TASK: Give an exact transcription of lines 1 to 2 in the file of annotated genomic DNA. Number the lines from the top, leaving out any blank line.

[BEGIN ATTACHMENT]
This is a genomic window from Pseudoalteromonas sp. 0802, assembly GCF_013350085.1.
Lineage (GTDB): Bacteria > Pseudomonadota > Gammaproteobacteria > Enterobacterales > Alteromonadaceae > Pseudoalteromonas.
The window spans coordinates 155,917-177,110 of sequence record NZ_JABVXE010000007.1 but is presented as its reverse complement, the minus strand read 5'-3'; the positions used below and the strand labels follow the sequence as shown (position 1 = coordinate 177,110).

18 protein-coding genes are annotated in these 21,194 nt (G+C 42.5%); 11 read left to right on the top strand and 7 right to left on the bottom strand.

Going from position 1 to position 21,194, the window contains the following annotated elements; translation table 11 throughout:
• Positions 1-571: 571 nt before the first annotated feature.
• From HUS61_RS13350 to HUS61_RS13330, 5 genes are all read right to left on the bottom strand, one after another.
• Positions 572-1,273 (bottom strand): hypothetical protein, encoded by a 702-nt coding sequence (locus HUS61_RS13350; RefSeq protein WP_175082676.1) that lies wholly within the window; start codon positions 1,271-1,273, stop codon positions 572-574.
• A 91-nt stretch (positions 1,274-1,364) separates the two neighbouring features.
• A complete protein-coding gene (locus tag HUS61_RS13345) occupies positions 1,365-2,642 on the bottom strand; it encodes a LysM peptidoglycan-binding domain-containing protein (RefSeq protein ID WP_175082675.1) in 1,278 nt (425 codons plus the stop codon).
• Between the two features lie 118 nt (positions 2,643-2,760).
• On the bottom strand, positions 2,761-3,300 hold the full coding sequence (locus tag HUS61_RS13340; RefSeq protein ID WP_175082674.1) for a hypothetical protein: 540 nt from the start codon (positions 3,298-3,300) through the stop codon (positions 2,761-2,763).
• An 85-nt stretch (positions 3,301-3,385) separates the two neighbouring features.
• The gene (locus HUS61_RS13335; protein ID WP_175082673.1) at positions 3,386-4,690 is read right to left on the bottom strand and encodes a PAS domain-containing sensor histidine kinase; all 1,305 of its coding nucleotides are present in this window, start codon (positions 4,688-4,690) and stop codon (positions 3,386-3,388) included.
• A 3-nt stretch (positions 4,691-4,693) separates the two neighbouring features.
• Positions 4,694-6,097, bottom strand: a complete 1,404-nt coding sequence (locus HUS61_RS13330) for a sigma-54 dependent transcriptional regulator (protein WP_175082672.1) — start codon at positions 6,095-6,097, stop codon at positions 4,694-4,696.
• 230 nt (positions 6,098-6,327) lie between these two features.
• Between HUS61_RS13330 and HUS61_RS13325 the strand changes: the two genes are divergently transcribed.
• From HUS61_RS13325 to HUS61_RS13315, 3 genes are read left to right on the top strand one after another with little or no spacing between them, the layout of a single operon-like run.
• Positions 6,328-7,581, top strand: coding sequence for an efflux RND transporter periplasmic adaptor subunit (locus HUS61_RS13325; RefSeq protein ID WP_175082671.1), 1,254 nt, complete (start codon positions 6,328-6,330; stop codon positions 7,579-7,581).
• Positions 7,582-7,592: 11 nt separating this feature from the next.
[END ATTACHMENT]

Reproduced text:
This is a genomic window from Pseudoalteromonas sp. 0802, assembly GCF_013350085.1.
Lineage (GTDB): Bacteria > Pseudomonadota > Gammaproteobacteria > Enterobacterales > Alteromonadaceae > Pseudoalteromonas.